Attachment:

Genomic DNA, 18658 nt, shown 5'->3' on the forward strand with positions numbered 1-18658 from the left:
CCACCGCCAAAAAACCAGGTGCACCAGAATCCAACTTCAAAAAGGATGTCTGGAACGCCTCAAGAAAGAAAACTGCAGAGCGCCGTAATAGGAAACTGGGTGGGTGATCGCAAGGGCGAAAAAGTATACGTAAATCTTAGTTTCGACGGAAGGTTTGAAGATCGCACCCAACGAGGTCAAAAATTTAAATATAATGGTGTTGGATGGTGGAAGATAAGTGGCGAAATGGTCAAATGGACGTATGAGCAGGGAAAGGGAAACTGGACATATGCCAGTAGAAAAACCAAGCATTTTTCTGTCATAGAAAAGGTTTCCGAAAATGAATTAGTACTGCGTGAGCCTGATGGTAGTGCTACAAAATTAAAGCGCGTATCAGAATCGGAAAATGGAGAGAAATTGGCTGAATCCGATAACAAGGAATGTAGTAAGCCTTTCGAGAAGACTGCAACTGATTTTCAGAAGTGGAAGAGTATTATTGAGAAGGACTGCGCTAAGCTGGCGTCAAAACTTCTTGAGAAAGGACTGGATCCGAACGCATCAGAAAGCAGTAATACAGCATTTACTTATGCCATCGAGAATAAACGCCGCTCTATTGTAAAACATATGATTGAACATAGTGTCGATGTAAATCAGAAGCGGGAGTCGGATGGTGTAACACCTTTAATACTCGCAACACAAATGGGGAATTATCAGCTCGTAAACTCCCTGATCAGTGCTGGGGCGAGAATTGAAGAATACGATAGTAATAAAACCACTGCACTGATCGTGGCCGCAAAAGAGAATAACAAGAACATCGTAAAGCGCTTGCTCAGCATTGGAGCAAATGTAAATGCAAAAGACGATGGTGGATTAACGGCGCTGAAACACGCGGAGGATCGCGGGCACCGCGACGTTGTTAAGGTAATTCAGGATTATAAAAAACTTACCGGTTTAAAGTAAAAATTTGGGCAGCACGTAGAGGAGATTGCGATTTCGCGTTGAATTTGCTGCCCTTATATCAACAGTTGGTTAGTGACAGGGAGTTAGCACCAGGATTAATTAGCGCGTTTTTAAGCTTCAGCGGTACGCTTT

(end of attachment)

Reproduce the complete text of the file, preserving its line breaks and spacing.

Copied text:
Genomic DNA, 18658 nt, shown 5'->3' on the forward strand with positions numbered 1-18658 from the left:
CCACCGCCAAAAAACCAGGTGCACCAGAATCCAACTTCAAAAAGGATGTCTGGAACGCCTCAAGAAAGAAAACTGCAGAGCGCCGTAATAGGAAACTGGGTGGGTGATCGCAAGGGCGAAAAAGTATACGTAAATCTTAGTTTCGACGGAAGGTTTGAAGATCGCACCCAACGAGGTCAAAAATTTAAATATAATGGTGTTGGATGGTGGAAGATAAGTGGCGAAATGGTCAAATGGACGTATGAGCAGGGAAAGGGAAACTGGACATATGCCAGTAGAAAAACCAAGCATTTTTCTGTCATAGAAAAGGTTTCCGAAAATGAATTAGTACTGCGTGAGCCTGATGGTAGTGCTACAAAATTAAAGCGCGTATCAGAATCGGAAAATGGAGAGAAATTGGCTGAATCCGATAACAAGGAATGTAGTAAGCCTTTCGAGAAGACTGCAACTGATTTTCAGAAGTGGAAGAGTATTATTGAGAAGGACTGCGCTAAGCTGGCGTCAAAACTTCTTGAGAAAGGACTGGATCCGAACGCATCAGAAAGCAGTAATACAGCATTTACTTATGCCATCGAGAATAAACGCCGCTCTATTGTAAAACATATGATTGAACATAGTGTCGATGTAAATCAGAAGCGGGAGTCGGATGGTGTAACACCTTTAATACTCGCAACACAAATGGGGAATTATCAGCTCGTAAACTCCCTGATCAGTGCTGGGGCGAGAATTGAAGAATACGATAGTAATAAAACCACTGCACTGATCGTGGCCGCAAAAGAGAATAACAAGAACATCGTAAAGCGCTTGCTCAGCATTGGAGCAAATGTAAATGCAAAAGACGATGGTGGATTAACGGCGCTGAAACACGCGGAGGATCGCGGGCACCGCGACGTTGTTAAGGTAATTCAGGATTATAAAAAACTTACCGGTTTAAAGTAAAAATTTGGGCAGCACGTAGAGGAGATTGCGATTTCGCGTTGAATTTGCTGCCCTTATATCAACAGTTGGTTAGTGACAGGGAGTTAGCACCAGGATTAATTAGCGCGTTTTTAAGCTTCAGCGGTACGCTTT